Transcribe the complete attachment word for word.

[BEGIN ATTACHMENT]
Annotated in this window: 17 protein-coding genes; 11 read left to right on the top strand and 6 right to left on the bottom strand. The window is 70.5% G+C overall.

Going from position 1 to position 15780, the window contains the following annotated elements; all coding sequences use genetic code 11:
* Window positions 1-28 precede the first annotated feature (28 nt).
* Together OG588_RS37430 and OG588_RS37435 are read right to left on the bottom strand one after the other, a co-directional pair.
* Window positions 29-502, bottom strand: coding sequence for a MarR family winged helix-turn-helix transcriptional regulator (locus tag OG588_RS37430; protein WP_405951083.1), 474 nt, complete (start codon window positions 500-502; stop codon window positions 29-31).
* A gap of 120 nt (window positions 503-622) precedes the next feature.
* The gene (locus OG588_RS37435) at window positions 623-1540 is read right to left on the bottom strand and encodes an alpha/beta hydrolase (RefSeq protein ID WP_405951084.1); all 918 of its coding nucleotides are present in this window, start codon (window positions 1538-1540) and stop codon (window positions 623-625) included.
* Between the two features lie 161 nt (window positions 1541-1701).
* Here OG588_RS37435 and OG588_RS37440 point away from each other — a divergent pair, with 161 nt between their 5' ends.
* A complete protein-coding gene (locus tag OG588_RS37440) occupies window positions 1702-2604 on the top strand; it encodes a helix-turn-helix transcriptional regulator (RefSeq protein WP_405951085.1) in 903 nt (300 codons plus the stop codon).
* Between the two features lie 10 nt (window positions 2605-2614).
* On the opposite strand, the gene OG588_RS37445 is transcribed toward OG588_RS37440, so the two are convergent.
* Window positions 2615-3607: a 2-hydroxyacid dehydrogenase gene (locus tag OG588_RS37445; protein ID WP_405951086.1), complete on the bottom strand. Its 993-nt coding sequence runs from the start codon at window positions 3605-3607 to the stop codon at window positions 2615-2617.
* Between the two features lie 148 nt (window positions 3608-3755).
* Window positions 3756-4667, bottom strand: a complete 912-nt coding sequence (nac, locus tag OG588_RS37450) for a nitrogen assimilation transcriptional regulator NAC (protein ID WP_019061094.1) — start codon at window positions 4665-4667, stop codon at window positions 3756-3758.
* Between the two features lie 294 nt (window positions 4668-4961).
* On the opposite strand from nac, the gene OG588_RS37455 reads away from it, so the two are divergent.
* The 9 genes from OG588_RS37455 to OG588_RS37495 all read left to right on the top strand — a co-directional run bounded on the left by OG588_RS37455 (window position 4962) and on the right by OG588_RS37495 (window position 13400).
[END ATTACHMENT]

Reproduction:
Annotated in this window: 17 protein-coding genes; 11 read left to right on the top strand and 6 right to left on the bottom strand. The window is 70.5% G+C overall.

Going from position 1 to position 15780, the window contains the following annotated elements; all coding sequences use genetic code 11:
* Window positions 1-28 precede the first annotated feature (28 nt).
* Together OG588_RS37430 and OG588_RS37435 are read right to left on the bottom strand one after the other, a co-directional pair.
* Window positions 29-502, bottom strand: coding sequence for a MarR family winged helix-turn-helix transcriptional regulator (locus tag OG588_RS37430; protein WP_405951083.1), 474 nt, complete (start codon window positions 500-502; stop codon window positions 29-31).
* A gap of 120 nt (window positions 503-622) precedes the next feature.
* The gene (locus OG588_RS37435) at window positions 623-1540 is read right to left on the bottom strand and encodes an alpha/beta hydrolase (RefSeq protein ID WP_405951084.1); all 918 of its coding nucleotides are present in this window, start codon (window positions 1538-1540) and stop codon (window positions 623-625) included.
* Between the two features lie 161 nt (window positions 1541-1701).
* Here OG588_RS37435 and OG588_RS37440 point away from each other — a divergent pair, with 161 nt between their 5' ends.
* A complete protein-coding gene (locus tag OG588_RS37440) occupies window positions 1702-2604 on the top strand; it encodes a helix-turn-helix transcriptional regulator (RefSeq protein WP_405951085.1) in 903 nt (300 codons plus the stop codon).
* Between the two features lie 10 nt (window positions 2605-2614).
* On the opposite strand, the gene OG588_RS37445 is transcribed toward OG588_RS37440, so the two are convergent.
* Window positions 2615-3607: a 2-hydroxyacid dehydrogenase gene (locus tag OG588_RS37445; protein ID WP_405951086.1), complete on the bottom strand. Its 993-nt coding sequence runs from the start codon at window positions 3605-3607 to the stop codon at window positions 2615-2617.
* Between the two features lie 148 nt (window positions 3608-3755).
* Window positions 3756-4667, bottom strand: a complete 912-nt coding sequence (nac, locus tag OG588_RS37450) for a nitrogen assimilation transcriptional regulator NAC (protein ID WP_019061094.1) — start codon at window positions 4665-4667, stop codon at window positions 3756-3758.
* Between the two features lie 294 nt (window positions 4668-4961).
* On the opposite strand from nac, the gene OG588_RS37455 reads away from it, so the two are divergent.
* The 9 genes from OG588_RS37455 to OG588_RS37495 all read left to right on the top strand — a co-directional run bounded on the left by OG588_RS37455 (window position 4962) and on the right by OG588_RS37495 (window position 13400).